This is the story of the Frake family. Father Abel Frake (Will Rogers) spends a good deal of the film obsessing over his prized hog Blue Boy. Abel’s entire time at the Fair is all about tending to his pig and the rather unusual ailment that the pig seems to go through. Essentially, Blue Boy is lovesick over a sow also at the fair. When she’s in a nearby pen, he’s fine. When she’s not, he rolls over onto his side and becomes listless.
Mother Melissa Frake (Louise Dresser) spends her time at the fair obsessing over her three varieties of pickles and her mincemeat. It’s the mincemeat that concerns us immediately. She objects to pouring in brandy even though it’s the brandy that makes it taste right. While she’s not looking, Abel pours in a healthy dose. After Abel leaves the room, Melissa pours in her own liberal dose. Naturally, this makes the mincemeat as good as can be hoped for.
Before I move on to the Frake children, I want to mention the rather disturbing scene of the pickle and mincemeat judging. While Melissa and her daughter stand watching the judges, we get an extended sequence of the judges sucking audibly on pickles and smacking their lips noisily over the mincemeat. I’m not a squeamish person, but the sounds of other people eating really bother me a lot. I’m guessing this was played for comedy, but I found it horrifying. This is particularly true of one judge whose time with the mincemeat reminded me of nothing so much as a cow smacking it’s giant fleshy lips over a particularly ripe bit of grass.
Anyway, it’s fortunate that we don’t spend a great deal of time with the Frake parents, instead opting for the bulk of our adventure to be spent hanging around with son Wayne (Norman Foster) and daughter Margy (Janet Gaynor). Both of them have sweethearts in their little farm community. Margy’s boyfriend Harry (Frank Melton) is starting to talk seriously about marriage, but he can’t go to the Fair because of his dairy cows. Margy is either non-committal or just playing hard to get.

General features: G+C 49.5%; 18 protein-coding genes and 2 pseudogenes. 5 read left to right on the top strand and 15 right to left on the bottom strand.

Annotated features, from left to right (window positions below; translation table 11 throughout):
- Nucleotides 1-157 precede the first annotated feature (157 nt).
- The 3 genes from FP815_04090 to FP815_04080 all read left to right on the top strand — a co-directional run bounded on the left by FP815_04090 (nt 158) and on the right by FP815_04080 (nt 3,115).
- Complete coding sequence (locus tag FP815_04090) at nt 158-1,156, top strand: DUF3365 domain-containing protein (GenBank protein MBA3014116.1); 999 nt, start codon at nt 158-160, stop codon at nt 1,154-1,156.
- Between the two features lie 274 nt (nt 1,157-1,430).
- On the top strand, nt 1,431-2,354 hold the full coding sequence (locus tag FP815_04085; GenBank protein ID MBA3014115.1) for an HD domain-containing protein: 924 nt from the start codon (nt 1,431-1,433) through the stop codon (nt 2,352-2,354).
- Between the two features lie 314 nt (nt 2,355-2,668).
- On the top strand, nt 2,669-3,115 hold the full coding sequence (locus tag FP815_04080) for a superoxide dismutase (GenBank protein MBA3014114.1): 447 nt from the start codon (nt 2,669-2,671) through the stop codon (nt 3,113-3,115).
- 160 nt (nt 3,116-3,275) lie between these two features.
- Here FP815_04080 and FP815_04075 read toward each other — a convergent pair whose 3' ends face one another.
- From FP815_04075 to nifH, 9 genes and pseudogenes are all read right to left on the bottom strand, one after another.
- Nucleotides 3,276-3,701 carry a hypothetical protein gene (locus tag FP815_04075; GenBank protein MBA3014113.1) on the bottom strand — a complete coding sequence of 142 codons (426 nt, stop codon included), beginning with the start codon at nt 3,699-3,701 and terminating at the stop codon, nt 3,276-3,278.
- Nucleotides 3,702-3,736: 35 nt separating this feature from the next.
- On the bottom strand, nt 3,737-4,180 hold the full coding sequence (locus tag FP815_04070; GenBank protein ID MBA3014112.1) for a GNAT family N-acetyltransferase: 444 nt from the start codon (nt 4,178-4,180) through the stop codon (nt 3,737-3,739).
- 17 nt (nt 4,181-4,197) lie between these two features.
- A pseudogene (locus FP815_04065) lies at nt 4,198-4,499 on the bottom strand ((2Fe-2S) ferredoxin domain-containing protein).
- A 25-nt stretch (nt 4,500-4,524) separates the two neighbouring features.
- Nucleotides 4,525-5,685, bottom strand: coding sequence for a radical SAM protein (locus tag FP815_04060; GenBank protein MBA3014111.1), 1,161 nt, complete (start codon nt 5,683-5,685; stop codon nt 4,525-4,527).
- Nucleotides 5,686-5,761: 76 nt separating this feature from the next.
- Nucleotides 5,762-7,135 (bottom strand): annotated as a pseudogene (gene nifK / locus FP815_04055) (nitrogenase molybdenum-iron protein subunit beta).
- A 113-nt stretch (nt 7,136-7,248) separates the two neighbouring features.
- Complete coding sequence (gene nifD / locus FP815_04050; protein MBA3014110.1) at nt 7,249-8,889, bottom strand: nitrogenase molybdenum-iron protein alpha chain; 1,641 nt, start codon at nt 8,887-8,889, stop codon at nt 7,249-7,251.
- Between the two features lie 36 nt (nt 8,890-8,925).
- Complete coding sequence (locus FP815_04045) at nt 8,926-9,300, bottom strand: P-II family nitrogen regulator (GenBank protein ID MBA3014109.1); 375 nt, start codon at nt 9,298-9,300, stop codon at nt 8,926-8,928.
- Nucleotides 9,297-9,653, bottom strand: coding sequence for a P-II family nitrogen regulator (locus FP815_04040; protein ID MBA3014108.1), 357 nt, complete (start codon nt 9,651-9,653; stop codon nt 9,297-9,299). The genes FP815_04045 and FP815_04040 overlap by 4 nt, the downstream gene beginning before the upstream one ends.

Anyway, the family goes off to the Fair and immediately things happen in the romantic lives of Wayne and Margy. For Wayne, the original point of the Fair was to get back at one of the midway game keepers (Victor Jory) who ripped him off the year before. His prowess with the ring toss attracts the attention of the carnival’s trapeze artist Emily (Sally Eilers). The two become an immediate item and it’s heavily implied in dialogue that the two of them are spending nights together.
For Margy, love comes in the form of Pat Gilbert (Lew Ayers), a newspaper reporter from the Des Moines register. The two fall hard for each other even though Pat admits to her that he’s something of a player in the modern sense; he refuses to take her to the newspaper exhibit because of what the other people there will say about her. Evidently, his reputation sullies anyone who comes near him. Such is the nature of the Fair that romance blooms, grows, and dies in the space of the week that the family is there.
So all of this seems like a pretty good set up for a film. Sadly, it’s kind of not. State Fair isn’t terrible, but it’s very much in the vein of the overacting of the era. Particularly egregious is Janet Gaynor’s Margy. Her meet cute with Pat comes on the roller coaster, which is old school in the sense that there are no seat belts or restraints in the carts. At the top of the first hill, Margy panics and stands up in the car, which force Pat to pull her back down into her seat. Later, the two of them go watch a harness race. Margy acts like she’s never seen a horse run before.
I can’t call State Fair a bad film, but I also can’t imagine what made anyone think that this deserved to be considered for Best Picture. It’s an almost complete non-entity as a film. I can’t honestly say I was bored by it, but I also can’t honestly say that I was ever that interested in it either.
Why to watch State Fair: How many chances do you have to see Will Rogers?.
Why not to watch: It’s pretty dumb.